Particularly in a time characterized by speed and disruption, it is essential to be prepared to learn new things and to adapt to a world that is anything but "normal".
Are our management and organizational structures set up appropriately to keep pace with digital transformation? More and more companies are asking themselves this question. Doubts about traditional, hierarchical rules, structures, and management systems are becoming more common.
Hierarchical companies can make strategic decisions quickly, but often operational implementation can be incredibly slow and far removed from customer needs due to endless decision-making processes. In addition, companies pay the high price of lower employee satisfaction, restricted engagement, alienation, and limited learning opportunities.
Objective systems in the agile working world
Often, objectives are agreed based on a waterfall principle, meaning that management establishes goals on a top-down basis. Saaman management consulting firm from Freiburg found in a 2010 study that, by the end of the year, only 27 percent of employees and 51 percent of managers even knew what goals were originally agreed upon.
This poses the question of whether these traditional approaches are still sufficient for addressing our complex, dynamic reality. Networked markets demand networked organizations. In an age of digital transformation, global markets and societies are changing due to digital technologies and new business models. Almost all economic, political, and social entities are involved in these changes. Networks cover almost everyone: People, machines, companies, suppliers, institutions, and things, paired through distributed, decentralized, artificial intelligence.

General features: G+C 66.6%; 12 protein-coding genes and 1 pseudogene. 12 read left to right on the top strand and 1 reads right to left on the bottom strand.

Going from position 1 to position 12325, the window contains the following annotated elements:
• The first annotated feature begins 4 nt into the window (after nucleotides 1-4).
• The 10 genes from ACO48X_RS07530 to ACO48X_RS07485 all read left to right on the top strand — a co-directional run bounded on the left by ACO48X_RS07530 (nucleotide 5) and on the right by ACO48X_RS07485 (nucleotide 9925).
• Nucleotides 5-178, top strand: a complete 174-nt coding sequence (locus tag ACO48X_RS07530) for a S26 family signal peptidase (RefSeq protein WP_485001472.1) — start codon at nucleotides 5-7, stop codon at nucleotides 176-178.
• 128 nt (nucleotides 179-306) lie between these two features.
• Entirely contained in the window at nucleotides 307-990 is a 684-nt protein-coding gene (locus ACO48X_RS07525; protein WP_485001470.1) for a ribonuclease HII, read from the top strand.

When developing management systems, agile companies are guided by the question of what networked teams and their employees need to be successful. The goal of institutionalization, in contrast, is to empower all actors within a company, not just management.
Moving from a traditional management by objectives concept, more and more companies are implementing OKR (Objectives and Key Results), in order to meet the challenges of a more complex world requiring faster reaction times.
How FLOWIT facilitates target setting with OKR
FLOWIT is a digital tool for agile employee development and feedback. Objectives can be created on different levels, and mapped in a transparent manner at all times. This generates regular contact between employees and company objectives, as well as their own goals. In addition, FLOWIT not only efficiently maps existing HR processes, but also links employee development data and supports employees with human-centered artificial intelligence (AI) proactively, helping move from a waterfall model to agile learning, feedback, and feedforward through partnership. FLOWIT helps make individual employee strengths more transparent, and identify the best way to promote these in order to foster overall development. The goal is not simply looking back on the past, but implementing the tools of a feedforward culture.
Download white paper
Our 15-page white paper “MBO vs. OKR– Employee management between agility and stability” illustrates the MBO and OKR objective systems, outlining their advantages and disadvantages. The white paper is structured as follows:
- What is MBO?
- Formulating objectives
- Advantages and disadvantages of MBO
- What is OKR?
- Basic principle
- Defining objectives
- Success factors for OKR
- Differences from MBO
- Advantages and disadvantages of OKR
- What new solutions are available?
- Objective transparency
- Feedback and feedforward